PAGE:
In a joint statement with five other Eastern European countries last month, Poland said emissions goals must be set “realistically”.

Yesterday’s draft text hints that allowances could be carried over, with talk of “flexibility”, but stops short of explicitly endorsing such a move.

It says: “In order to ensure cost-effectiveness of the collective EU effort and convergence of emissions per capita by 2030, the use of flexibility instruments will be significantly enhanced.”

That passes responsibility for the detail on to the next cohort of European commissioners, due to start on 1 November.

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Eastern Bloc countries are also demanding compensation from richer member states to help them meet their obligations.

They have some of the greatest potential for energy efficiency savings and renewable energy growth in Europe, but limited resources to invest.

A report by Greenpeace, CAN Europe and WWF says Europe will need to transfer some €3 billion a year from rich to poorer states to meet its climate goals.

The principle of redistributing wealth across the EU is generally accepted, with some €12 billion due to be transferred under the “effort sharing decision” between 2013 and 2019.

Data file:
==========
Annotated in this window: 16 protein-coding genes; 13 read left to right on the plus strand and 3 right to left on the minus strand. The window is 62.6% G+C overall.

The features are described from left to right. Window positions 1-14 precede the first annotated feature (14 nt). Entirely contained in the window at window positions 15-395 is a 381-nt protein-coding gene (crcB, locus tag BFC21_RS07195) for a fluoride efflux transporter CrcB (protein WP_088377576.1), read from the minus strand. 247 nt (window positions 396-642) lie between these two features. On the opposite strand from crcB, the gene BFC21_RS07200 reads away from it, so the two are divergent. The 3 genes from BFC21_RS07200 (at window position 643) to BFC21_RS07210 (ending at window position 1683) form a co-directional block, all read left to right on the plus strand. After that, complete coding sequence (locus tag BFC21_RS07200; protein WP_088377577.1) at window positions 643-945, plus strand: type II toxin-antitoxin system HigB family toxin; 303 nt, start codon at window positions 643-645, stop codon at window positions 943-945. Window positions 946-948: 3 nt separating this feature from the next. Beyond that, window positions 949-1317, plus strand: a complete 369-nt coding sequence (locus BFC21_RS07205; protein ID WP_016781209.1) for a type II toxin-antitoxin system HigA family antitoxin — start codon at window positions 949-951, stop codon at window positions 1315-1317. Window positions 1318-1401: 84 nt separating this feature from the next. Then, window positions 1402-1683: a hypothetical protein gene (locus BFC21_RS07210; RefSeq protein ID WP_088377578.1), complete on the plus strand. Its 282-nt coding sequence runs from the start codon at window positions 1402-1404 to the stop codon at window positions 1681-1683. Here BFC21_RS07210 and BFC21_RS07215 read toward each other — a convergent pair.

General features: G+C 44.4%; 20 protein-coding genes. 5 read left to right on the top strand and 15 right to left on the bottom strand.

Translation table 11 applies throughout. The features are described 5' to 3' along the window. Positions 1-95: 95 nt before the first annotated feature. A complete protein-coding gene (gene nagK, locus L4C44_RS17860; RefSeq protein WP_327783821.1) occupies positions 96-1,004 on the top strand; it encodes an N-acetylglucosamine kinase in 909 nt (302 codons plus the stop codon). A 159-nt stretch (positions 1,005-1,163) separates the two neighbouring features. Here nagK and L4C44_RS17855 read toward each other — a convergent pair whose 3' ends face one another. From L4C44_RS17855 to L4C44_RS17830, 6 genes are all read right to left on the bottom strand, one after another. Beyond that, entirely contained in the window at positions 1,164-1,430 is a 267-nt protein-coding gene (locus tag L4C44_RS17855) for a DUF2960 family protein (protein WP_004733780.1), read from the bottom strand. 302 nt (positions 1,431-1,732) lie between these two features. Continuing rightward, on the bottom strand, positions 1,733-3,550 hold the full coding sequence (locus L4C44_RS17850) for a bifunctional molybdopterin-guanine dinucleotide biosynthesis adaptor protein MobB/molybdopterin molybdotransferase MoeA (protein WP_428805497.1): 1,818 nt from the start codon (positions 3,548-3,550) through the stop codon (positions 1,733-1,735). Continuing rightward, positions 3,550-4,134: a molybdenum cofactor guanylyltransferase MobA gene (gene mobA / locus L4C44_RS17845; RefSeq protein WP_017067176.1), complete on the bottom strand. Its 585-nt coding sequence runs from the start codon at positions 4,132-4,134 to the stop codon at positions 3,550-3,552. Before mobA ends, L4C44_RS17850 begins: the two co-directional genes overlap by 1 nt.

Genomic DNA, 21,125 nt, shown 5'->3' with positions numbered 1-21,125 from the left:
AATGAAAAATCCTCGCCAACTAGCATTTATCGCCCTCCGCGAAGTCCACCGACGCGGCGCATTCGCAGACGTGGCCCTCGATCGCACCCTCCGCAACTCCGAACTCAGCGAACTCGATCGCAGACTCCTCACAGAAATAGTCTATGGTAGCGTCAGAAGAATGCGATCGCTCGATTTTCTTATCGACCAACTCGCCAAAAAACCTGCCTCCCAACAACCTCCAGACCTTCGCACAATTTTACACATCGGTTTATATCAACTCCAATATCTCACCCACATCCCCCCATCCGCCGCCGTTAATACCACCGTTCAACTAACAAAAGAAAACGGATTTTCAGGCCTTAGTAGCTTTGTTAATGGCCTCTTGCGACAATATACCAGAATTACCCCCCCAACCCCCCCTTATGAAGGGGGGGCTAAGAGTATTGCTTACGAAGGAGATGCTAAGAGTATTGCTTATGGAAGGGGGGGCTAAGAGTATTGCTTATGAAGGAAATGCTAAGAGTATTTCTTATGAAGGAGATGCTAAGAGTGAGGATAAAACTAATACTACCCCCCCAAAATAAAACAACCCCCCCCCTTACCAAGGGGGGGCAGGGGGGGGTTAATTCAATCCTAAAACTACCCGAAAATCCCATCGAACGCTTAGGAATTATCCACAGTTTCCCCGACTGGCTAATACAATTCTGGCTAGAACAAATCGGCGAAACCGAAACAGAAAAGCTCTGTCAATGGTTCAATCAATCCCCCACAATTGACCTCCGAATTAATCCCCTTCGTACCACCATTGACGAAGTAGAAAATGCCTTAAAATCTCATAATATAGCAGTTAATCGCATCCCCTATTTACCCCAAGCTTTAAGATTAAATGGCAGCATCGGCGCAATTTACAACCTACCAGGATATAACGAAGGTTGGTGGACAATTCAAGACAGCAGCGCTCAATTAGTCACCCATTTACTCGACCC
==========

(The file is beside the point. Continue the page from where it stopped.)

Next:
But the report found Poland had spent the vast majority (82%) of its share to date on fossil fuel capacity and just 8% on renewables.

A further €9 billion or thereabouts is being shared through the “solidarity mechanism”.

The commission recommends this be spent on measures to tackle climate change, but this is not enforced – and Poland plans to use its allocation to reduce the budget deficit.

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If funds offered under the EU2030 package go to build new coal plants, it could seriously dent Europe’s credibility in international climate talks.

Negotiators are aiming to strike a global deal in Paris next year, and major emitters are scrutinising each other’s plans carefully.

China is aiming to peak its coal demand before 2020, while the US is cracking down on coal sector emissions.

Nick Mabey, chief executive of think-tank E3G, says the idea Europe would subsidise new coal on the system is “pretty impossible” for other European leaders.

“It would require the UK taxpayer to illegally subsidise new Polish power stations,” he adds.

At issue is not just the volume of emissions from Europe, but how consistently it is investing in low carbon infrastructure.